One day after being transported to a hospital following a medical emergency at his home, Mississippi State coach Mike Leach died Monday night due to complications from a heart condition, his family announced through the school. He was 61 years old.

“Mike was a giving and attentive husband, father and grandfather. He was able to participate in organ donation at UMMC as a final act of charity,” his family said in a statement released by Mississippi State. “We are supported and uplifted by the outpouring of love and prayers from family, friends, Mississippi State University, the hospital staff, and football fans around the world. Thank you for sharing in the joy of our beloved husband and father’s life.”

“We are heartbroken and devastated by the passing of Mike Leach,” said interim athletic director Bracky Brett. “College football lost one of its most beloved figures today, but his legacy will last forever. Mike’s energetic personality, influential presence and extraordinary leadership touched millions of athletes, students, coaches, fans, family and friends for decades.

“Mike was an innovator, pioneer and visionary. He was a college football icon, a coaching legend but an even better person. We are all better for having known Mike Leach. The thoughts and prayers of Mississippi State University and the entire Bulldog family are with his wife Sharon, his children and the entire Leach family.”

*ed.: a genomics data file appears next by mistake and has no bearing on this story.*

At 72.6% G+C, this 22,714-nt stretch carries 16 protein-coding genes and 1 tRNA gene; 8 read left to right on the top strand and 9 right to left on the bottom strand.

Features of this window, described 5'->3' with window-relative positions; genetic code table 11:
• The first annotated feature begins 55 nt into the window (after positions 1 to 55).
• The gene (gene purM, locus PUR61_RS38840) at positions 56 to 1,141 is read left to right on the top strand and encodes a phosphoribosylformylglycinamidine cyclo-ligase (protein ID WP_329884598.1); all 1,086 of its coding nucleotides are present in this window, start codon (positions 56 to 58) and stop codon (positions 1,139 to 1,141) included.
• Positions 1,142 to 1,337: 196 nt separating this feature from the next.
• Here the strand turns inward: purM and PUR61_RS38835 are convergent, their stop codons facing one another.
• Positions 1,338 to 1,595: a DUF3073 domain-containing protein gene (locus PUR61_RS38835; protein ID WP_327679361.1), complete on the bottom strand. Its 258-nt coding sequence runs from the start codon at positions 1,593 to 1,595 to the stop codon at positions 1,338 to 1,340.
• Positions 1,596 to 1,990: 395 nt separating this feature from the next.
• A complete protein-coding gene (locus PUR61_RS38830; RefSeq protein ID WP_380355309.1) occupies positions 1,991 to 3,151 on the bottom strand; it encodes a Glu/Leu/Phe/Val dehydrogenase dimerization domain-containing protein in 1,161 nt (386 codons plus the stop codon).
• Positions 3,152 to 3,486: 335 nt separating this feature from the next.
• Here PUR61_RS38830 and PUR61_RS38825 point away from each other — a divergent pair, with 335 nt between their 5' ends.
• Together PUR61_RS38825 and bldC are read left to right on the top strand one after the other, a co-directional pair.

Leach arrived at Mississippi State in 2020 and guided the Bulldogs to a 19–17 record over the past three seasons. He is renowned as one of the developers of the pass-heavy Air Raid offense, which he helped mold under coach Hal Mumme at multiple stops over the course of a decade.

Leach attended BYU, where he played rugby and graduated in 1983. He began his coaching career at Cal Poly in ’87 and joined Mumme’s staff at Iowa Wesleyan College in ’89. He got his first FBS job when he followed Mumme to Kentucky in ’97, where he served as the offensive coordinator. He eventually left for Oklahoma to be the offensive coordinator under Bob Stoops in ’99.

Leach got his first head coaching job in 2000 at Texas Tech, where he subsequently led the Red Raiders to a decade of sustained success and record-setting offensive outputs. Texas Tech posted five top-25 finishes during Leach’s tenure, peaking at No. 12 in ’08.

Leach coached Washington State from 2012 through ’19, guiding the Cougars to six bowl appearances in eight years. His best season came in ’18, when the Cougars went 11–2 with a win in the Alamo Bowl and a No. 10 finish in the final AP poll, their first top-10 season in 15 years. Leach won the AFCA’s Coach of the Year Award as the nation’s top coach for his efforts.